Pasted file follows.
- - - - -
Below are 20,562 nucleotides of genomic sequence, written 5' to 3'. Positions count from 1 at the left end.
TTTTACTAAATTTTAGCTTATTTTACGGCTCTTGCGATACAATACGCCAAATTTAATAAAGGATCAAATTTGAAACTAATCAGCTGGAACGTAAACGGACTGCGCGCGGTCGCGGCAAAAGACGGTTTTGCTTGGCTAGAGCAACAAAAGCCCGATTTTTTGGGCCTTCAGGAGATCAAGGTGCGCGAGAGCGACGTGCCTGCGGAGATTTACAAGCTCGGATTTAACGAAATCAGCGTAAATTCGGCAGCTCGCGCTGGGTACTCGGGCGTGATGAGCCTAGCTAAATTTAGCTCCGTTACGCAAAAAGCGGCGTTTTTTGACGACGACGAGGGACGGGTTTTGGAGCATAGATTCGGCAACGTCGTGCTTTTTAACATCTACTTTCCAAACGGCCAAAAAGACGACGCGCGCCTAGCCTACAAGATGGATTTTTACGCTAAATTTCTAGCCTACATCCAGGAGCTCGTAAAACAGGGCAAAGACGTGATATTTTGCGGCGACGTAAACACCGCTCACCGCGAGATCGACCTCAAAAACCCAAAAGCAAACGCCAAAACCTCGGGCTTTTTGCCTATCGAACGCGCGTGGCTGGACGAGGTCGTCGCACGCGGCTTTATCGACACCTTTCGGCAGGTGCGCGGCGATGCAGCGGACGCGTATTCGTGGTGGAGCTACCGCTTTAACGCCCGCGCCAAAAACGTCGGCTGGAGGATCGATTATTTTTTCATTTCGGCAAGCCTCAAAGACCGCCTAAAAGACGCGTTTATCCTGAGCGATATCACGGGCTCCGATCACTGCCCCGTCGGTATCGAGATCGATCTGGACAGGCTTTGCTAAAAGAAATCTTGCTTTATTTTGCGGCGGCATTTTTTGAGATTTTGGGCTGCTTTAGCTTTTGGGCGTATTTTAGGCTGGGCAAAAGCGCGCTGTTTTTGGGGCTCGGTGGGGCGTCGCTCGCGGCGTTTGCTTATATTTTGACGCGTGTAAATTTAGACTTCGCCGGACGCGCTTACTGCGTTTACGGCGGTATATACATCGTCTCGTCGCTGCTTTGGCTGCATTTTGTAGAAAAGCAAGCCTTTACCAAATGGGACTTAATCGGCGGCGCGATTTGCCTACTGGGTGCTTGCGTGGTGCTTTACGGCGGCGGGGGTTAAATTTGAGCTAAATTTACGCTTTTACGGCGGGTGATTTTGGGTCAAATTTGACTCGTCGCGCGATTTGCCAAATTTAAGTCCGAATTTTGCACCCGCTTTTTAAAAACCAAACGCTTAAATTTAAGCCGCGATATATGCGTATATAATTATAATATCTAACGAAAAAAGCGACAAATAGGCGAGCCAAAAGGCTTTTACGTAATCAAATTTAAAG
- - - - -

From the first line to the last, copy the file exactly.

Below are 20,562 nucleotides of genomic sequence, written 5' to 3'. Positions count from 1 at the left end.
TTTTACTAAATTTTAGCTTATTTTACGGCTCTTGCGATACAATACGCCAAATTTAATAAAGGATCAAATTTGAAACTAATCAGCTGGAACGTAAACGGACTGCGCGCGGTCGCGGCAAAAGACGGTTTTGCTTGGCTAGAGCAACAAAAGCCCGATTTTTTGGGCCTTCAGGAGATCAAGGTGCGCGAGAGCGACGTGCCTGCGGAGATTTACAAGCTCGGATTTAACGAAATCAGCGTAAATTCGGCAGCTCGCGCTGGGTACTCGGGCGTGATGAGCCTAGCTAAATTTAGCTCCGTTACGCAAAAAGCGGCGTTTTTTGACGACGACGAGGGACGGGTTTTGGAGCATAGATTCGGCAACGTCGTGCTTTTTAACATCTACTTTCCAAACGGCCAAAAAGACGACGCGCGCCTAGCCTACAAGATGGATTTTTACGCTAAATTTCTAGCCTACATCCAGGAGCTCGTAAAACAGGGCAAAGACGTGATATTTTGCGGCGACGTAAACACCGCTCACCGCGAGATCGACCTCAAAAACCCAAAAGCAAACGCCAAAACCTCGGGCTTTTTGCCTATCGAACGCGCGTGGCTGGACGAGGTCGTCGCACGCGGCTTTATCGACACCTTTCGGCAGGTGCGCGGCGATGCAGCGGACGCGTATTCGTGGTGGAGCTACCGCTTTAACGCCCGCGCCAAAAACGTCGGCTGGAGGATCGATTATTTTTTCATTTCGGCAAGCCTCAAAGACCGCCTAAAAGACGCGTTTATCCTGAGCGATATCACGGGCTCCGATCACTGCCCCGTCGGTATCGAGATCGATCTGGACAGGCTTTGCTAAAAGAAATCTTGCTTTATTTTGCGGCGGCATTTTTTGAGATTTTGGGCTGCTTTAGCTTTTGGGCGTATTTTAGGCTGGGCAAAAGCGCGCTGTTTTTGGGGCTCGGTGGGGCGTCGCTCGCGGCGTTTGCTTATATTTTGACGCGTGTAAATTTAGACTTCGCCGGACGCGCTTACTGCGTTTACGGCGGTATATACATCGTCTCGTCGCTGCTTTGGCTGCATTTTGTAGAAAAGCAAGCCTTTACCAAATGGGACTTAATCGGCGGCGCGATTTGCCTACTGGGTGCTTGCGTGGTGCTTTACGGCGGCGGGGGTTAAATTTGAGCTAAATTTACGCTTTTACGGCGGGTGATTTTGGGTCAAATTTGACTCGTCGCGCGATTTGCCAAATTTAAGTCCGAATTTTGCACCCGCTTTTTAAAAACCAAACGCTTAAATTTAAGCCGCGATATATGCGTATATAATTATAATATCTAACGAAAAAAGCGACAAATAGGCGAGCCAAAAGGCTTTTACGTAATCAAATTTAAAG